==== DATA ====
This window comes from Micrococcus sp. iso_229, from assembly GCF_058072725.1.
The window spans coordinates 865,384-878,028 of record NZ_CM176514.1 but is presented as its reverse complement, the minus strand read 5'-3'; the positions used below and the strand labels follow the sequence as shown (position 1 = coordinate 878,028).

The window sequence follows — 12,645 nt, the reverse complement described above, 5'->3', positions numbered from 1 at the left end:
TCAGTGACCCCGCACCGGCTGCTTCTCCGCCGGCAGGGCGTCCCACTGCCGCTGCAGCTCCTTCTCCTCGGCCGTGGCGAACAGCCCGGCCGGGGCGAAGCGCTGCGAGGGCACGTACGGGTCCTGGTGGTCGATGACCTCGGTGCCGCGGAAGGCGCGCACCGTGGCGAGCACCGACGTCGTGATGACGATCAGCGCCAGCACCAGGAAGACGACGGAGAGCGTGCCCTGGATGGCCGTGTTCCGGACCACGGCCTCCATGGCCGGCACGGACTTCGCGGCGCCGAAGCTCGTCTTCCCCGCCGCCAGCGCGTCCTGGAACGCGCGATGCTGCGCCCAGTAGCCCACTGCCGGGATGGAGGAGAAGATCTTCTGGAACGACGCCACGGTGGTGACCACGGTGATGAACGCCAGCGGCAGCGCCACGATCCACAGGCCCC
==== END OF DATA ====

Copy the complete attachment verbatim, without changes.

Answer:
This window comes from Micrococcus sp. iso_229, from assembly GCF_058072725.1.
The window spans coordinates 865,384-878,028 of record NZ_CM176514.1 but is presented as its reverse complement, the minus strand read 5'-3'; the positions used below and the strand labels follow the sequence as shown (position 1 = coordinate 878,028).

The window sequence follows — 12,645 nt, the reverse complement described above, 5'->3', positions numbered from 1 at the left end:
TCAGTGACCCCGCACCGGCTGCTTCTCCGCCGGCAGGGCGTCCCACTGCCGCTGCAGCTCCTTCTCCTCGGCCGTGGCGAACAGCCCGGCCGGGGCGAAGCGCTGCGAGGGCACGTACGGGTCCTGGTGGTCGATGACCTCGGTGCCGCGGAAGGCGCGCACCGTGGCGAGCACCGACGTCGTGATGACGATCAGCGCCAGCACCAGGAAGACGACGGAGAGCGTGCCCTGGATGGCCGTGTTCCGGACCACGGCCTCCATGGCCGGCACGGACTTCGCGGCGCCGAAGCTCGTCTTCCCCGCCGCCAGCGCGTCCTGGAACGCGCGATGCTGCGCCCAGTAGCCCACTGCCGGGATGGAGGAGAAGATCTTCTGGAACGACGCCACGGTGGTGACCACGGTGATGAACGCCAGCGGCAGCGCCACGATCCACAGGCCCC